Vous êtes sur la page 1sur 3

Lecture 2C.

Principal Axes and Principal Moments


of Inertia
Before we can write down the rotational equations of motion we have to define
principle axes and moments of inertia.
A principal axis of inertia is defined by a direction. Let's say U is that direction.

u is a unit vector along a principal axis if I.u is parallel to u.

There's a theorem that says that says we can always find three such independent
principle axes. In other words there are three independent axes such that I times a unit
vector along that axis will give a vector that's parallel to that axis.
The moment of inertia, I, is essentially a scaling term. If we take I .u and it differs
from u by a scalar factor, that scalar factor is the moment of inertia. These moments
of inertia are called principal moments of inertia.

The moment-of-inertia with respect to a principal axis, u.I.u, is called a


principal moment of inertia.

Here's a simple example that illustrates what the moments of inertia tell us:

We have a rigid frame, {A}, and a parallel plate that's spinning about a vertical axis.
The plate is shown in two different configurations.
On the right side, the axis is perpendicular to the plate. In fact this configuration is
symmetric. If we compute the angular momentum, we find that the angularmomentum vector and the angular-velocity vector are parallel.
On the left side, the configuration is symmetric, but the axis is not perpendicular to
the plate. In this configuration, the angular-momentum vector and the angularvelocity vector are not parallel. This is because the axis of rotation does not coincide
with any of the principal axes.

Now we can deal with Euler's Equations which will tell us the rotational equations of
motion. Once again, it comes down to the basic observation that the rate-of-change of
angular-momentum is equal to the net moment applied to the rigid body.
We take C, the centre-of-mass, as the origin for all our calculations.
In the figure below, b1, b2 and b3 are a set of body-fixed unit vectors that define a
body-fixed frame. We'll now specify that these vectors point along principal axes and
we'll write our angular velocity as linear combinations of b1, b2, and b3, and the
components are 1, 2, and 3:

B 1b1 2 b2 3 b3

There are two key aspects to what we are doing:


1. Were taking C, the centre-of-mass, as the origin.
2. We're requiring that the body-fixed frame in which we'll do our calculations
will be along the three principal axes.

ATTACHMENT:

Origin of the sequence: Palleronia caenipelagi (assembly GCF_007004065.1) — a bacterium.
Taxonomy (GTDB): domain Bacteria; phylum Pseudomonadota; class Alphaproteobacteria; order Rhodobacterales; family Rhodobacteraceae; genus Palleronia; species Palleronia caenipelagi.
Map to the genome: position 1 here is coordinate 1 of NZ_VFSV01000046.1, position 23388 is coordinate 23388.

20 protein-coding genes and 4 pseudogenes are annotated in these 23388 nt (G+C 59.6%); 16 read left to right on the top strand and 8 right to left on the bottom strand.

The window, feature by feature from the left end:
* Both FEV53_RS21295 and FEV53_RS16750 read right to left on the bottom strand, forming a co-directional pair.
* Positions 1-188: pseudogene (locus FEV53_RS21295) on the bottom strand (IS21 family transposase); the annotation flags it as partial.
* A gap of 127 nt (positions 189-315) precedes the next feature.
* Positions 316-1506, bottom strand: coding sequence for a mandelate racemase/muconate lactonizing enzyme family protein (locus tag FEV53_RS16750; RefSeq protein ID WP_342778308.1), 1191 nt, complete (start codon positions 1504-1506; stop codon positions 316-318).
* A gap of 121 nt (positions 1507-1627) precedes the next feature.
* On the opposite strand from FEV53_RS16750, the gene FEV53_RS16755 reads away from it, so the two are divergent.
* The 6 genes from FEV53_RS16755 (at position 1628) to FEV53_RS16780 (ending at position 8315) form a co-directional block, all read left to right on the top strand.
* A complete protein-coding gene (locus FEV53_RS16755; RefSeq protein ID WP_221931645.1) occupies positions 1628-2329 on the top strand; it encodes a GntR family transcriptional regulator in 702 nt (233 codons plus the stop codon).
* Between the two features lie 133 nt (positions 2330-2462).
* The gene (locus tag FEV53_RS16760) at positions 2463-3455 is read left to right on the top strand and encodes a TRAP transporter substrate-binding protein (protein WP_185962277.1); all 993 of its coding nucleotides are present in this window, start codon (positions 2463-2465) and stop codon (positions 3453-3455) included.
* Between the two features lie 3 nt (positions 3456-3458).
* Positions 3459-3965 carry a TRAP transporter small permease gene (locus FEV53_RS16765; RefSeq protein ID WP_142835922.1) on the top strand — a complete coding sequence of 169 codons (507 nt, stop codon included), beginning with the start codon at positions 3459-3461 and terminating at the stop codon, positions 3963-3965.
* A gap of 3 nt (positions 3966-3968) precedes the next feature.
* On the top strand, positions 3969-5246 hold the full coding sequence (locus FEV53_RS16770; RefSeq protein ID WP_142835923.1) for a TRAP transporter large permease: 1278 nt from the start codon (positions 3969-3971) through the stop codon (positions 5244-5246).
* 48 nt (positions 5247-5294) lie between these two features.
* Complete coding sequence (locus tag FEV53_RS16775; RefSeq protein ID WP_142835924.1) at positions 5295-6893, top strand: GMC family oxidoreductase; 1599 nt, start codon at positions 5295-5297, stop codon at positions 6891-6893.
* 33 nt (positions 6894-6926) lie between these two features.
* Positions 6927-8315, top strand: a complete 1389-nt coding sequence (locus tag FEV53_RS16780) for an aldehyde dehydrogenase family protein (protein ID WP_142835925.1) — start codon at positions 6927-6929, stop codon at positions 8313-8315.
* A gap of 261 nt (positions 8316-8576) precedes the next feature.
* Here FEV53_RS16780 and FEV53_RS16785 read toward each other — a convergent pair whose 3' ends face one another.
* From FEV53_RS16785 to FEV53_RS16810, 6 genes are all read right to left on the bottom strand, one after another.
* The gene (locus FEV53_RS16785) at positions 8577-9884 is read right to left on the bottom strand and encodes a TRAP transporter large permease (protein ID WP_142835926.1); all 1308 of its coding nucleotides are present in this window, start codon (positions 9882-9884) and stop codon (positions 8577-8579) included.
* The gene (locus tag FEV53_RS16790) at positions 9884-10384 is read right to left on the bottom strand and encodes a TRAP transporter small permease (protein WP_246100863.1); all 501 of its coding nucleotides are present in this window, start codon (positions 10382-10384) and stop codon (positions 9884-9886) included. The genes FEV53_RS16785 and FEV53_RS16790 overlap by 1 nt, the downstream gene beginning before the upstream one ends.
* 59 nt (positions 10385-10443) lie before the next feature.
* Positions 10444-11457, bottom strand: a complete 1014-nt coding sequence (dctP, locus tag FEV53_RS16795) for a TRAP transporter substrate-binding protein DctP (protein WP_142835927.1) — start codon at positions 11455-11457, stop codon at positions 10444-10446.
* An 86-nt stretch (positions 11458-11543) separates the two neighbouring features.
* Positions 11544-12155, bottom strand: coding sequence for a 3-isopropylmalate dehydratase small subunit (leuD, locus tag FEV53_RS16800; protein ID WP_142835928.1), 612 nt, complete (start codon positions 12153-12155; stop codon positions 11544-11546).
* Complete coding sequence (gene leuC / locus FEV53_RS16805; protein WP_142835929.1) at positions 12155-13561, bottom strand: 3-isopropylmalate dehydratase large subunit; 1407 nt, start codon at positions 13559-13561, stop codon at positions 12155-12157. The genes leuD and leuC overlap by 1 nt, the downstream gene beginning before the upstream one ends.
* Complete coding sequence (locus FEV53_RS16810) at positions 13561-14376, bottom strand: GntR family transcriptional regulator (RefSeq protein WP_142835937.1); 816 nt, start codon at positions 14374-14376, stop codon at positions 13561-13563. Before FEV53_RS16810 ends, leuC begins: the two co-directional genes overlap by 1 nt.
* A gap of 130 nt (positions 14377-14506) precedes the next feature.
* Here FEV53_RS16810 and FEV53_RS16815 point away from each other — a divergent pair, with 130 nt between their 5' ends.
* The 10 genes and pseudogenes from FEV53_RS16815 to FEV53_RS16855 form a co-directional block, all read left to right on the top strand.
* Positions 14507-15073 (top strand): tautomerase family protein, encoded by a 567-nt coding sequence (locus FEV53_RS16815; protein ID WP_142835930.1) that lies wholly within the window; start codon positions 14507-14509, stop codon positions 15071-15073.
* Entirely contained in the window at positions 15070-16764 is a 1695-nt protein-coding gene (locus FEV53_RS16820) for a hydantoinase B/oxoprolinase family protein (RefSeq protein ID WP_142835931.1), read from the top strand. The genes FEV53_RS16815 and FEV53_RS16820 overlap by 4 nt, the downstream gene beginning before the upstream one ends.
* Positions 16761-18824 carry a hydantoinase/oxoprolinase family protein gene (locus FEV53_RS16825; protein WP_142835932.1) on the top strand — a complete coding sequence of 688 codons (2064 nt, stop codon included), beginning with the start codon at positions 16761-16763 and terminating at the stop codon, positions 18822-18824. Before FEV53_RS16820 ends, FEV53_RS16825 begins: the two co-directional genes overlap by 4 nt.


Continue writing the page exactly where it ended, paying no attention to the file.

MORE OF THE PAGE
We can take the basic equation we derived in the last lecture:
A

d AH CB
M CB
dt

And break the left-hand side two terms:


B

d HC A B
HC M C
dt

The first term involves the derivative in a body fixed frame. The second term involves
a correction factor, which is a vector that takes into account the fact that the
differentiation is done in the body fixed frame. This correction factor is simply the
angular velocity of the moving body-fixed frame crossed with the angular momentum.

This correction factor, as weve referred to it, is actually a well-known fact in


mechanics. Anytime you differentiate a vector in a moving frame, its derivative is
different from the derivative in a fixed frame. That difference is obtained by simply
factoring in the cross product of the angular velocity with that vector.
The first term on the left-hand side can be written in terms of inertia matrix times the
angular velocity vector. Because we have chosen principle axes, it turns out that the
off-diagonal elements in the inertia tensor are zero. Therefore, the first term which
involves I (the inertia tensor times the angular-velocity vector) consists of three
terms:
The diagonal terms I11, I22, I33, which multiply with 1, 2, and 3, yield the three
terms that we see on the right hand side:
B

d HC
I 11 1b1 I 22 2 b2 I 33 3 b3
dt

The H term can also be written in component form, and that gives us the
following matrix equation:
I 11
0

0
I 22
0

0 1 0
0 2 3
I 33 3 2

3
0
1

2 I 11
1 0
0 0

0
I 22
0

0 1 M C ,1

0 2 M C , 2
I 33 3 M C ,3

These are Euler's Equations of Motion. They are quite compact.


The first term is essentially the derivative of the angular momentum in a body-fixed
frame, and the second term is the correction. The term on the right-hand side, is the
net moment.
In what follows we will use p, q and r to denote the components of the angular
velocity vector along b1, b2, and b3.